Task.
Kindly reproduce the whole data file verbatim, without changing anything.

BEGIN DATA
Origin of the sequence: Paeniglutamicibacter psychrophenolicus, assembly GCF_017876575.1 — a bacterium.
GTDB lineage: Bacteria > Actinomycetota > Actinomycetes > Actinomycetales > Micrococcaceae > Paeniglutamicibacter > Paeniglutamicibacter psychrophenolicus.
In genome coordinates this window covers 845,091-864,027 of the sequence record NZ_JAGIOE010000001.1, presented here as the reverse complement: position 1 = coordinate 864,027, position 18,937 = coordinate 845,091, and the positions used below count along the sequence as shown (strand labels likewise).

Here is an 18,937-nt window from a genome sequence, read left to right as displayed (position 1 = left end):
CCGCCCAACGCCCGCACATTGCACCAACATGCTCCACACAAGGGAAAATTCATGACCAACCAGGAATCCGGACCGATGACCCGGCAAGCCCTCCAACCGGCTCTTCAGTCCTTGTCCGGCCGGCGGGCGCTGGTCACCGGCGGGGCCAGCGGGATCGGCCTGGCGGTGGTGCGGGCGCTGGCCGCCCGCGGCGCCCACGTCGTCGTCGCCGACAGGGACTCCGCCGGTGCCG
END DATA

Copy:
Origin of the sequence: Paeniglutamicibacter psychrophenolicus, assembly GCF_017876575.1 — a bacterium.
GTDB lineage: Bacteria > Actinomycetota > Actinomycetes > Actinomycetales > Micrococcaceae > Paeniglutamicibacter > Paeniglutamicibacter psychrophenolicus.
In genome coordinates this window covers 845,091-864,027 of the sequence record NZ_JAGIOE010000001.1, presented here as the reverse complement: position 1 = coordinate 864,027, position 18,937 = coordinate 845,091, and the positions used below count along the sequence as shown (strand labels likewise).

Here is an 18,937-nt window from a genome sequence, read left to right as displayed (position 1 = left end):
CCGCCCAACGCCCGCACATTGCACCAACATGCTCCACACAAGGGAAAATTCATGACCAACCAGGAATCCGGACCGATGACCCGGCAAGCCCTCCAACCGGCTCTTCAGTCCTTGTCCGGCCGGCGGGCGCTGGTCACCGGCGGGGCCAGCGGGATCGGCCTGGCGGTGGTGCGGGCGCTGGCCGCCCGCGGCGCCCACGTCGTCGTCGCCGACAGGGACTCCGCCGGTGCCG